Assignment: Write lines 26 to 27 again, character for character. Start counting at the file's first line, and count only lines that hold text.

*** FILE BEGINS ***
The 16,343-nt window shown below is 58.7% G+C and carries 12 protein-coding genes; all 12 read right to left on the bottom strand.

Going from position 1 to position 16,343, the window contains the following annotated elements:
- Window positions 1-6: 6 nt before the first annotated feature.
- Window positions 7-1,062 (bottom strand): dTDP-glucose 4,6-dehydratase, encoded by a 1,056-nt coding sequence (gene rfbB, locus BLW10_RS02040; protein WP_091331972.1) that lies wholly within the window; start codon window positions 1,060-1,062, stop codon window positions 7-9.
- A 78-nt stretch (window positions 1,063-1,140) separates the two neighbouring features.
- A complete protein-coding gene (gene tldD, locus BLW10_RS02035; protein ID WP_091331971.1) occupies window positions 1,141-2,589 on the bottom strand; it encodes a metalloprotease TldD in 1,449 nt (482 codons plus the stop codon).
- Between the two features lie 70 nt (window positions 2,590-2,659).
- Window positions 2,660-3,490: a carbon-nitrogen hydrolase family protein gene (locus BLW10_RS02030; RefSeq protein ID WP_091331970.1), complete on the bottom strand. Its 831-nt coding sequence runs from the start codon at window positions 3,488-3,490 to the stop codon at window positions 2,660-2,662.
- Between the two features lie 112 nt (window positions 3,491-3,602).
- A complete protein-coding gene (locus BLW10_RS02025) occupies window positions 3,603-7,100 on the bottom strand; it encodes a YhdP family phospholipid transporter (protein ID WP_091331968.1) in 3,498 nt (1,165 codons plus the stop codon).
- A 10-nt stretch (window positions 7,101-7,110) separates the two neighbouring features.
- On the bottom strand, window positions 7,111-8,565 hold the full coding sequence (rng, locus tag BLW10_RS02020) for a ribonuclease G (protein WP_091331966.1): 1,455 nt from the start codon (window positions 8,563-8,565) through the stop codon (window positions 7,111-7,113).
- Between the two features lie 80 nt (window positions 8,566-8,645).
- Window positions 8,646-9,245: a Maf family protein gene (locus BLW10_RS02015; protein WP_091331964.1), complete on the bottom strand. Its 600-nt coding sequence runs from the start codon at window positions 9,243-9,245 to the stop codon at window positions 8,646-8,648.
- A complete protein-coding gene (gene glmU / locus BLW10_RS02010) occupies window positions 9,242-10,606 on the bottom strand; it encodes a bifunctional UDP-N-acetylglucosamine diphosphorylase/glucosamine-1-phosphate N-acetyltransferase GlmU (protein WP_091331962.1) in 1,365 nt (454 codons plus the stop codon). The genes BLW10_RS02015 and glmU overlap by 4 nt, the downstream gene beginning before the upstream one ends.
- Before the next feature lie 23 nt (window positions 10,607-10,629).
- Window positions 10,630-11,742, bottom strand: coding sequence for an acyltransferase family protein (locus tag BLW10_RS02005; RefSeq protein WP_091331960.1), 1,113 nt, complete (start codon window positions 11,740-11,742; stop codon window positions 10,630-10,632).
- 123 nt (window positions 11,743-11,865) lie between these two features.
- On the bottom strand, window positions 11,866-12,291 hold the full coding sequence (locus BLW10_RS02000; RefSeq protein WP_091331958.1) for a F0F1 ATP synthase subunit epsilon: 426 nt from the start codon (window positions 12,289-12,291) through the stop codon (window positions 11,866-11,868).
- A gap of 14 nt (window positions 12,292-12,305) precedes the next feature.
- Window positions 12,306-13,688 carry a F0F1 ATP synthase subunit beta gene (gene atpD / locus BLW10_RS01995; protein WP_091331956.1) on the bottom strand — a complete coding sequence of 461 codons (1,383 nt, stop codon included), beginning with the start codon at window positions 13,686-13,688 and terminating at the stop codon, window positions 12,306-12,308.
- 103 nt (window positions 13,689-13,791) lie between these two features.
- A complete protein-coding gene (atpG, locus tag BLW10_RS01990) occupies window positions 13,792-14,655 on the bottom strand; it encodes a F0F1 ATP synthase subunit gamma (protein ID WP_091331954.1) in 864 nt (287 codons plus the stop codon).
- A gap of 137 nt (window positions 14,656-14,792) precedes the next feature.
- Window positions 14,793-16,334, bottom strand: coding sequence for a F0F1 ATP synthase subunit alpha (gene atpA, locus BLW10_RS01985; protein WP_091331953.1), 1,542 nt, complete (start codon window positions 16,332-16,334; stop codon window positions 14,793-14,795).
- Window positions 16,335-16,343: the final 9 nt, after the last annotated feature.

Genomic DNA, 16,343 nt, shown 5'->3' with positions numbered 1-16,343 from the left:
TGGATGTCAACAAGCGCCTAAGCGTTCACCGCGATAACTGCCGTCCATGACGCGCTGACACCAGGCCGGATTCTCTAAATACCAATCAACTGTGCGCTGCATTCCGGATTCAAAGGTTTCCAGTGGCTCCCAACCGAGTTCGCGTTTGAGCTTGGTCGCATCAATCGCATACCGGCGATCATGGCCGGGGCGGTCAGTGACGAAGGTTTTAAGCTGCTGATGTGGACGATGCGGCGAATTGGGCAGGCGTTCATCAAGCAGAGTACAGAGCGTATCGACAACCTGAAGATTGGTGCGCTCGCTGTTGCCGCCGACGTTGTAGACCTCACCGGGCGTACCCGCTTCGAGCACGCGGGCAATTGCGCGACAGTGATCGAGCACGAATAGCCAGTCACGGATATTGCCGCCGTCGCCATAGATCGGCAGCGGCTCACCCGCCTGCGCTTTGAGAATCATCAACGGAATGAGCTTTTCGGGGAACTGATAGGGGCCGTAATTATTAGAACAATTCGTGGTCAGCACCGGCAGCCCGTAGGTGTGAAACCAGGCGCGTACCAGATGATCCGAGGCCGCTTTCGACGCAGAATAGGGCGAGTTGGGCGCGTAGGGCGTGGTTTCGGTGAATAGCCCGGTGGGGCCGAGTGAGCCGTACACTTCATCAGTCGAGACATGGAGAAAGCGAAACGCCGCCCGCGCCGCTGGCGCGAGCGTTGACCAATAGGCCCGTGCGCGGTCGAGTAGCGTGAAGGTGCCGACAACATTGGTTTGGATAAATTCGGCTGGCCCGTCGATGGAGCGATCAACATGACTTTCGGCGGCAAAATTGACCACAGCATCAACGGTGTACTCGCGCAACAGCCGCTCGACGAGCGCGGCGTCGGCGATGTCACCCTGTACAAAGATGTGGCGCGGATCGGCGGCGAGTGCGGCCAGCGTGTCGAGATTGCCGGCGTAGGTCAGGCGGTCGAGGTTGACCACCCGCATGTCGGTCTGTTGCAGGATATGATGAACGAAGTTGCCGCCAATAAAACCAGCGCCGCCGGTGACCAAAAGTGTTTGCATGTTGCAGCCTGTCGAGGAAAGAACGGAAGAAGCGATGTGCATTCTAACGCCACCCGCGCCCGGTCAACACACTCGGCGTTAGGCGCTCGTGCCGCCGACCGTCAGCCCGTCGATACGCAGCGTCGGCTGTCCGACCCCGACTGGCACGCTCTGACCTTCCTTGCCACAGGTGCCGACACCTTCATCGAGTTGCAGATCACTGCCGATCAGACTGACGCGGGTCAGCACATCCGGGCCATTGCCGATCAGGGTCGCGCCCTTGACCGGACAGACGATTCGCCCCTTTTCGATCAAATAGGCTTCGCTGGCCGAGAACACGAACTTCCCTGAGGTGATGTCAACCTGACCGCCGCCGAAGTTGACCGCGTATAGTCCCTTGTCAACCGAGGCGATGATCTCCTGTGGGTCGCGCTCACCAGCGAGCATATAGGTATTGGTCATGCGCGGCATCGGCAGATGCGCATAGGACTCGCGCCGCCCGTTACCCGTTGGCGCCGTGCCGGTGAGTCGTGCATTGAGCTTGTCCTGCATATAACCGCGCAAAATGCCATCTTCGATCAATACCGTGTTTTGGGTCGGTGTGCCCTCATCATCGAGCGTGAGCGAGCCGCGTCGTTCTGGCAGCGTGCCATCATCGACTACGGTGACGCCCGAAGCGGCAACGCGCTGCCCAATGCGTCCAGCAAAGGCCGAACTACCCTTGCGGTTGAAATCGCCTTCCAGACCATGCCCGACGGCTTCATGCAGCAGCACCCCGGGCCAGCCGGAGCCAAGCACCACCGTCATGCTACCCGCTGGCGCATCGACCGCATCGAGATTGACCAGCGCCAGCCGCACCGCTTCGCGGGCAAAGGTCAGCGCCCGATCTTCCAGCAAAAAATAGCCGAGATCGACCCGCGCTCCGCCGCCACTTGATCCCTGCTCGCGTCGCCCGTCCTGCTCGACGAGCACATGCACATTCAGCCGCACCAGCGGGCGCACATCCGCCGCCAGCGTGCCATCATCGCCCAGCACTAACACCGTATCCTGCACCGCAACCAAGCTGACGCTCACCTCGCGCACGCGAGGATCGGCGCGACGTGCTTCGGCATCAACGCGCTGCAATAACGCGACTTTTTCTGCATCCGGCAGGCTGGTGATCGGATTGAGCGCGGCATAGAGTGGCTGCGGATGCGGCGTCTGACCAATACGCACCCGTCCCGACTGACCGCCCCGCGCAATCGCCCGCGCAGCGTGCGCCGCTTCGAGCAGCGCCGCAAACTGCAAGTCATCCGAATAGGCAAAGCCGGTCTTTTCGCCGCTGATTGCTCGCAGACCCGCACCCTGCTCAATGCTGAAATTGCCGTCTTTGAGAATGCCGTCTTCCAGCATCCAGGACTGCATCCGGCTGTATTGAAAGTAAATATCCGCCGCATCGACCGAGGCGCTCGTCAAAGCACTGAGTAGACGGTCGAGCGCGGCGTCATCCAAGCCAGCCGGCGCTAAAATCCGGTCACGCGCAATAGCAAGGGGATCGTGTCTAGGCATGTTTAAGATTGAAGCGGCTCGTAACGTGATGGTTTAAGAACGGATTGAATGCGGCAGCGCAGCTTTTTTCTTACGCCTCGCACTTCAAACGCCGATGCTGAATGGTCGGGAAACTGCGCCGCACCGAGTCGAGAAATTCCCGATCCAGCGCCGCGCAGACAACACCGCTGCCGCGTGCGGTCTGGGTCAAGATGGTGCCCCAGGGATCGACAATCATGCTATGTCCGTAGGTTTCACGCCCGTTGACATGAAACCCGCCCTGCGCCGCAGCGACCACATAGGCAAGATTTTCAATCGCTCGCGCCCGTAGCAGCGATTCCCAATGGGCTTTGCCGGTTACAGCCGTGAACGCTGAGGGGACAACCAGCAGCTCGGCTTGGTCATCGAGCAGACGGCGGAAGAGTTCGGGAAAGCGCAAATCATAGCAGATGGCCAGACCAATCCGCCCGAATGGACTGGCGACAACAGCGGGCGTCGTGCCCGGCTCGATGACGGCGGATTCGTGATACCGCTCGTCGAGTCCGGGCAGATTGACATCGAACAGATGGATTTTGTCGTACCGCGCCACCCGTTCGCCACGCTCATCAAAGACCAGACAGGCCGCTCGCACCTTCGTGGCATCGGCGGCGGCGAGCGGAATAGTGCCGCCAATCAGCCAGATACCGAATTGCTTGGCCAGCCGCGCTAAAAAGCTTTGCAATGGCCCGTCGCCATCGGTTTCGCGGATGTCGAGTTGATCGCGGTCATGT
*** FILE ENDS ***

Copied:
- Window positions 16,335-16,343: the final 9 nt, after the last annotated feature.

Genomic DNA, 16,343 nt, shown 5'->3' with positions numbered 1-16,343 from the left: